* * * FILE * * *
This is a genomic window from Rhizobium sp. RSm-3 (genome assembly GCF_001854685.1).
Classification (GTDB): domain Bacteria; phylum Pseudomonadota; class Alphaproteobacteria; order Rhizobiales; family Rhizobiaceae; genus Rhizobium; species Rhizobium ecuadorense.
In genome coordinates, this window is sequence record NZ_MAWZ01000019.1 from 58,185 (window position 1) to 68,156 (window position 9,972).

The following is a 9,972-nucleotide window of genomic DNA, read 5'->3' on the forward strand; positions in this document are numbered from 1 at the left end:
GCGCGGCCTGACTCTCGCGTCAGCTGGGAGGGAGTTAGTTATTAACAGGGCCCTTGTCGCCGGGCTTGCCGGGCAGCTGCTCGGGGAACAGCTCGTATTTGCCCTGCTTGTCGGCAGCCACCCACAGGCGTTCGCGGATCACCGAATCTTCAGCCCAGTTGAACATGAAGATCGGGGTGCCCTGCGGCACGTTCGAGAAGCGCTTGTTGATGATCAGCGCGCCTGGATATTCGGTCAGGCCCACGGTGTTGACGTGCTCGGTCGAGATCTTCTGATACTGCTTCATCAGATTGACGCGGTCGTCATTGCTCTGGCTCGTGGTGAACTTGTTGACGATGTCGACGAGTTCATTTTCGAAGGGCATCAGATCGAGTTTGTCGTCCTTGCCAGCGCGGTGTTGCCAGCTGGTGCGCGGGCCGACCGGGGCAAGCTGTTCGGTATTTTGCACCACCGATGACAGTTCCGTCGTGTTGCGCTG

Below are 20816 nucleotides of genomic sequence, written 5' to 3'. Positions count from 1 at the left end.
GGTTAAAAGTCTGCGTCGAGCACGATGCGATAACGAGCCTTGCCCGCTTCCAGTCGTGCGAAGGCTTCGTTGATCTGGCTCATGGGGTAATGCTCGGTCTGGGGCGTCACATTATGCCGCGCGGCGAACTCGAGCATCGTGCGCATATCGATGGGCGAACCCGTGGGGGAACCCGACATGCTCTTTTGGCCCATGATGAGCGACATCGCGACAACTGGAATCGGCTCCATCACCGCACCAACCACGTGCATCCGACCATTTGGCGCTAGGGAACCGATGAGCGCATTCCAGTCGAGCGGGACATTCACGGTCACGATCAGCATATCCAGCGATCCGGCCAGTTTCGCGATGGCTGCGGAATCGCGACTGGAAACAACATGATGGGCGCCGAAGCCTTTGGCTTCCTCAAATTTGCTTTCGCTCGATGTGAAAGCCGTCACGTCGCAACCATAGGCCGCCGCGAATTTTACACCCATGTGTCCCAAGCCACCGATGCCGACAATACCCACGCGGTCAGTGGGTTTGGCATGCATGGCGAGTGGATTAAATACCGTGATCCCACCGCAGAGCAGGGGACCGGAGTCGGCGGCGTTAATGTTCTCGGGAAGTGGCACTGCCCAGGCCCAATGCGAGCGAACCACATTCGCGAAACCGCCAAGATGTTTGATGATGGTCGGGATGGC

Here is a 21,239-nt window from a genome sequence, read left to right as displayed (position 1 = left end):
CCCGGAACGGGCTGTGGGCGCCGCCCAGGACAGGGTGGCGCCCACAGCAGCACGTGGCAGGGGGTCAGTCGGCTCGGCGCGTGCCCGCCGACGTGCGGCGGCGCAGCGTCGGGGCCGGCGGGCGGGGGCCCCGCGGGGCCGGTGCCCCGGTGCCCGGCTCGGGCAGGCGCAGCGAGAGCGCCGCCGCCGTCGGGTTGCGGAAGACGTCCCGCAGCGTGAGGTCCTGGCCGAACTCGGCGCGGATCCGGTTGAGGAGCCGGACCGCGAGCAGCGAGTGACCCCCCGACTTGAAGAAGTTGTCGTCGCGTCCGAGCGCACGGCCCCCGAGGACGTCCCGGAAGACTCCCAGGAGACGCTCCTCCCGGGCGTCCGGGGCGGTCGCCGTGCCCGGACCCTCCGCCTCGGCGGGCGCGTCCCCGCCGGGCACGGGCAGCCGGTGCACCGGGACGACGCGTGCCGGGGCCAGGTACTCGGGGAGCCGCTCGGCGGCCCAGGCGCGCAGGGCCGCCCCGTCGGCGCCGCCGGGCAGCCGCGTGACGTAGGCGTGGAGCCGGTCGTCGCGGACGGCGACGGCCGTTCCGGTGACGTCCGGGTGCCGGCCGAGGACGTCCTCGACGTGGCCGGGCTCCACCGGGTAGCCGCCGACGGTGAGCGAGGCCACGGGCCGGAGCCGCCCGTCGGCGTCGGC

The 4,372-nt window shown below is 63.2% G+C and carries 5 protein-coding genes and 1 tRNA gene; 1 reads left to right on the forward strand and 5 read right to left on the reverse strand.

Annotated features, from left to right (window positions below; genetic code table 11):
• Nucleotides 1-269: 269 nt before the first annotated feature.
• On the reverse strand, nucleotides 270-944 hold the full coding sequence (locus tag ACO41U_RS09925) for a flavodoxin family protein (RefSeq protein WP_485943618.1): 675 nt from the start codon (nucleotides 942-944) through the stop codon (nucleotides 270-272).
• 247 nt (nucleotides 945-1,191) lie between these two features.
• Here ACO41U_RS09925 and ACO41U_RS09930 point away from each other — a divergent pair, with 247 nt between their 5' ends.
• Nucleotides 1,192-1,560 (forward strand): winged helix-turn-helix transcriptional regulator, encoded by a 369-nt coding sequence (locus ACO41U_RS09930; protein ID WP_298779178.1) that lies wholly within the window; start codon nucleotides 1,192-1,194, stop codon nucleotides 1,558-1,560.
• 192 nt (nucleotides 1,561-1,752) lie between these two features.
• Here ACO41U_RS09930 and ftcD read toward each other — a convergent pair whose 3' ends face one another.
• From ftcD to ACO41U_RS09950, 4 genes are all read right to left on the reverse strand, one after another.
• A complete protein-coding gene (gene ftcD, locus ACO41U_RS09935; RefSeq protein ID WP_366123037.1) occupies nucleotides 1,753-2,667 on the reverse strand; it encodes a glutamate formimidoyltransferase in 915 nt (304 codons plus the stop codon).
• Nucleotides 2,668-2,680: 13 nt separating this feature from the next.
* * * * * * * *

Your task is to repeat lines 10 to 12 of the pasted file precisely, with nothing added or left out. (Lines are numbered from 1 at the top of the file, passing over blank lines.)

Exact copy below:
The 4,372-nt window shown below is 63.2% G+C and carries 5 protein-coding genes and 1 tRNA gene; 1 reads left to right on the forward strand and 5 read right to left on the reverse strand.

Annotated features, from left to right (window positions below; genetic code table 11):
• Nucleotides 1-269: 269 nt before the first annotated feature.